Chapter 4 – Ghandaia – ElGolea 187 Miles 25/26 December 1938

Chapter 4 JPGGhardaia – El Golea

Bertie seemed to be a stickler for timing!

We left Ghardaia, refreshed by our good dinner, at 3 minutes past ten, winding our way slowly out of the sleeping town: and out on to the Southward track. In 14 miles, we climbed up a winding precipitous escarpment on to the plateau on which is the aerodrome of Ghardaia. We failed to see, in the darkness the next two logging points in our schedule, called respectively “Well 750 yards on right” and ”Hassi Gonselouda (well).” Humfrey was annoyed about this, but I ask you to be fair. How can one be expected to see a well 750 yards away from the track in the middle of the night? The track was in terribly bad condition and we felt that we were making very slow progress, but we kept reminding each other that we had noted on our previous trip that the track suddenly became very much better when we passed a signboard which said “Poste El Golea Limite”.

This did not, of course, mean that there was a speed limit: it merely meant that one had passed from the Ghardaia area to the El Golea area. We never saw this confounded post at all and were at last compelled to admit that we must have passed it without seeing it and, worse still, the track did not improve. Instead, we struck corrugations which had certainly not been here two years before. (This was when Bertie and Humfrey had done the Rolls Royce trip). We travelled on over those hideous ridges and hollows, and at last were cheered to recognize what appears in the log as HI DVAFOU WELL. It is simply a well surrounded by concrete walls, standing by the side of the rack, but we identified it simultaneously. I think that HI really should have been Hassi or well, but am not sure.

After they passed Hi Djafon, Bertie noted that steering column felt loose and they were able to rectify the problem- but Bertie was concerned about the loss of 18 minutes. This was their only involuntary stop between Algiers and Kano – over 2200 miles.

The expected improvement in the track did not take place and it began to be increasingly clear to us that something must have happened to alter conditions so much from our recollections of the past. When we came along here two years before in the Rolls Royce we had found a good, hard, smooth surface, so that we were able to travel mostly at quite high speeds 50 – 60m.p.h; whereas now we were struggling to keep up 38 to 40.  We were becoming convinced that, if conditions throughout the desert crossing had deteriorated to this extent, it was going to be quite impossible even to approach the times we had set ourselves to accomplish. Anyway we were proceeding, even if not as fast as we wished.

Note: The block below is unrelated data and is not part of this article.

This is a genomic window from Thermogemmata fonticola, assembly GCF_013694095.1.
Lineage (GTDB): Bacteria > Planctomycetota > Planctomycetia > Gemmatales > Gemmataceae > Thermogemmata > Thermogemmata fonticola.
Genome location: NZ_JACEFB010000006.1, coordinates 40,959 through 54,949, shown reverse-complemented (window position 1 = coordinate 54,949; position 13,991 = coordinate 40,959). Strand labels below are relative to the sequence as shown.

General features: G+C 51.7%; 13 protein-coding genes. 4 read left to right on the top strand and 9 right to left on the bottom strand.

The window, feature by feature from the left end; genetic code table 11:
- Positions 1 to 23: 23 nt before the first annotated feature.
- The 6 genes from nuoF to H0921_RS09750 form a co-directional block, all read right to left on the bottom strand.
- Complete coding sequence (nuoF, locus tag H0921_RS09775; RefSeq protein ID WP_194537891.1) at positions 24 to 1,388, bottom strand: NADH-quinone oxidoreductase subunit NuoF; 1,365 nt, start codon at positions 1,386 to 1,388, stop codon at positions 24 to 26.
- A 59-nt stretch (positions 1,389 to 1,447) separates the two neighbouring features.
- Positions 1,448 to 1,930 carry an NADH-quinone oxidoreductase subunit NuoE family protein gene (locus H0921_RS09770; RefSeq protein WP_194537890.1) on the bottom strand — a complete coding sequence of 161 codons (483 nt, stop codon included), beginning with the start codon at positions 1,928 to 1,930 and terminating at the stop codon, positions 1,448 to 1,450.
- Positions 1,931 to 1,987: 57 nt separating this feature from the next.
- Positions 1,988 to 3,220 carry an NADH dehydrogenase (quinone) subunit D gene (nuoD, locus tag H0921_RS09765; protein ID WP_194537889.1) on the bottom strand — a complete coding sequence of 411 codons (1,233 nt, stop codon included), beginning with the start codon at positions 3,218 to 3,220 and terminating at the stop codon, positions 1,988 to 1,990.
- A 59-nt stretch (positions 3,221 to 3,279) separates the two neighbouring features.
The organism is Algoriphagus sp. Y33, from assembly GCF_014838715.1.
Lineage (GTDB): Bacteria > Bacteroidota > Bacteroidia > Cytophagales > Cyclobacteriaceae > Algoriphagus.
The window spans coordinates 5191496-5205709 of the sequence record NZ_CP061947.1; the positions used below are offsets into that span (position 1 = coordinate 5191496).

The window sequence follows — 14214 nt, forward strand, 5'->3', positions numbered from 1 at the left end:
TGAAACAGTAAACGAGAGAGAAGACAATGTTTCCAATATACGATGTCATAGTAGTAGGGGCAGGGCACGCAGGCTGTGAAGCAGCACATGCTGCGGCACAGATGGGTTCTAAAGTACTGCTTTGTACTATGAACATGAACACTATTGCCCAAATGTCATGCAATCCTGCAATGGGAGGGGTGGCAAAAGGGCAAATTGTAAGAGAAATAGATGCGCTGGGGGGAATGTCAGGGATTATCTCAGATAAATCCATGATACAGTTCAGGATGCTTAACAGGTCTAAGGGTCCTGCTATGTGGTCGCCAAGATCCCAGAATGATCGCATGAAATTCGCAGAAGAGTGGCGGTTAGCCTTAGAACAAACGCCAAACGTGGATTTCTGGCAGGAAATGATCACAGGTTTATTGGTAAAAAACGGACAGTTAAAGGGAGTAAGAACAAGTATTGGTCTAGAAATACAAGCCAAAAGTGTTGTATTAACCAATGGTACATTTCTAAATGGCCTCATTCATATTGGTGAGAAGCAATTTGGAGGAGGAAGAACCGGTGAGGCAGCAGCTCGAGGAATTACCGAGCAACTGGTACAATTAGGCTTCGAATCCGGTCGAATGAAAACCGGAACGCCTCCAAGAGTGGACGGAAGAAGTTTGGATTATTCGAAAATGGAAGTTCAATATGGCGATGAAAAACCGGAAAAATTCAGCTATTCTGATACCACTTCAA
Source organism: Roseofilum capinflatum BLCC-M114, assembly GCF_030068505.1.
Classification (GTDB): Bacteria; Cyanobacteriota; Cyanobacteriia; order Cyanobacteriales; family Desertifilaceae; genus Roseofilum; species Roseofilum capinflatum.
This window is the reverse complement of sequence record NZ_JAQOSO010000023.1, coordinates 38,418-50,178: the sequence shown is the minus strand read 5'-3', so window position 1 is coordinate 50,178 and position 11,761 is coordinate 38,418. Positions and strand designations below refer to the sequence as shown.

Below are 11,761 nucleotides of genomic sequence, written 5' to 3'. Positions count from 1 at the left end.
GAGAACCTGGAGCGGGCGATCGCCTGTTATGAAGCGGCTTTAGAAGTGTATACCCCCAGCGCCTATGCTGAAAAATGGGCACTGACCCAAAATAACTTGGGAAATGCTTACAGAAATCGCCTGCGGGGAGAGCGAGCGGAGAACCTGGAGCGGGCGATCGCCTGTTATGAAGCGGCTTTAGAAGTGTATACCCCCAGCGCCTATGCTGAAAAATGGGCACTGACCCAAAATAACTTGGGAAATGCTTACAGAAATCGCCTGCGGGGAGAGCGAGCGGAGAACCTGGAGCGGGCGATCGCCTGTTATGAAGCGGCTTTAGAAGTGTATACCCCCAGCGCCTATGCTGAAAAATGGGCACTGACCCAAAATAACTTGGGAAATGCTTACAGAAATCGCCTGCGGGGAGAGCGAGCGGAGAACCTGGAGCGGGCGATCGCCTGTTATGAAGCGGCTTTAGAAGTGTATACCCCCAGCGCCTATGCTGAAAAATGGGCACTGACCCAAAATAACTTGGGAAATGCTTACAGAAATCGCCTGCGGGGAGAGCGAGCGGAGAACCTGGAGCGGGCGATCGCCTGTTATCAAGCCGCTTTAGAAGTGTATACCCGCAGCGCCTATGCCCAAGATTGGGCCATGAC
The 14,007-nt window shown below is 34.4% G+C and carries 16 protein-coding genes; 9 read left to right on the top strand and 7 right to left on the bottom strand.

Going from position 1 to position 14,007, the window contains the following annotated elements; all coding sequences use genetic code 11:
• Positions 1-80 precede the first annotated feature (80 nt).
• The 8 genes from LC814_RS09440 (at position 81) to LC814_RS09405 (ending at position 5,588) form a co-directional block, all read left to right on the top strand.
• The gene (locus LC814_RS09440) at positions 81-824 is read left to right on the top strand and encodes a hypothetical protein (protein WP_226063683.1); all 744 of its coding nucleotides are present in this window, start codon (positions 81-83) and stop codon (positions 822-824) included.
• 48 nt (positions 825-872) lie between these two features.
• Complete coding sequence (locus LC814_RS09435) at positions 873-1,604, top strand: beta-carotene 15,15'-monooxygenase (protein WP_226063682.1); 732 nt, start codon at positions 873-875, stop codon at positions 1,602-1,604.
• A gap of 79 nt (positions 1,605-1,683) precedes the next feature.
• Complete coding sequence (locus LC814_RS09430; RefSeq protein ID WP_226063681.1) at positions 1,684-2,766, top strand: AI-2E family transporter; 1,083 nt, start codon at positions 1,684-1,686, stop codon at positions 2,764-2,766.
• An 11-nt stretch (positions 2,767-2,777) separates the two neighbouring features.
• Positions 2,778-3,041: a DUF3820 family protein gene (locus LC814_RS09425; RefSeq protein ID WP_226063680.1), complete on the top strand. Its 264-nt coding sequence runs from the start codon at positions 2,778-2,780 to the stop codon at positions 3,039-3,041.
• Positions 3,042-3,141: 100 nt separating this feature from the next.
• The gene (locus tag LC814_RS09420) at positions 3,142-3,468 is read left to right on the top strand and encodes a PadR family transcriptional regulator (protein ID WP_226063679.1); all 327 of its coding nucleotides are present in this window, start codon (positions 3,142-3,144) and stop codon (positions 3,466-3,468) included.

We passed our next logging point “Onangle Track comes in on Left” and the remaining 60 miles to El Golea were simply a struggle against the rough broken condition of the track. At last we cautiously descended the steep winding stony hill to El Golea.

He goes on to describe the simple beauty of El Golea under the silver light of the full moon and how large El Golea is – over 5 – 6 square miles with the scent of millions of flowers. They booked into a magnificent hotel run by M. Desnoyens, an ex sergeant-major of the Foreign Legion and he is described as a ‘prince of hotel-keepers’.

Below is a picture from the Rolls Royce trip two years previously.


True, we were late. Our schedule time for arriving at El Golea was 10.35, as we had not intended stopping for dinner at Ghardaia but had a late supper here. It was now 3.53 in the morning. Our scheduled time for the 187 miles from Ghardaia was 5 hours and 5 minutes, whereas we had taken 5 hours and 50 minutes: 45 minutes slow of which 18 minutes had been lost replacing the clip on the steering column: still, we had averaged 32 m.p.h.

We had decided before arriving at El Golea that we would merely fill up with petrol and go straight on but when we broached this with Desnoyens he seemed so heartbroken that we agreed at least to drink some of the coffee he had prepared for us. We did not waste much time over it; we refilled with petrol, drank our coffee, ate some biscuits, and were off again in 32 minutes. We could now see our position again with reference to our schedule time. We had been due to leave El Golea at 11.50 p.m. whereas it was now 4.25a.m, so we were 4 hours 35 minutes behind schedule. We had travelled 572 miles since the day before and, excluding the 2½ hours lost before we left Algiers, we had only lost 2 hours. Not good, but not bad.

I should mention that, on our remarking to Desnoyen’s comment on the bad shape of the track, he told us that there had been very heavy and unprecedented rain and that the track further on was very much worse!

I must at this point say that I would love to know where Bertie’s book recording the predicted and actual times of departure and arrival is. Anybody got ideas about where one could start looking?


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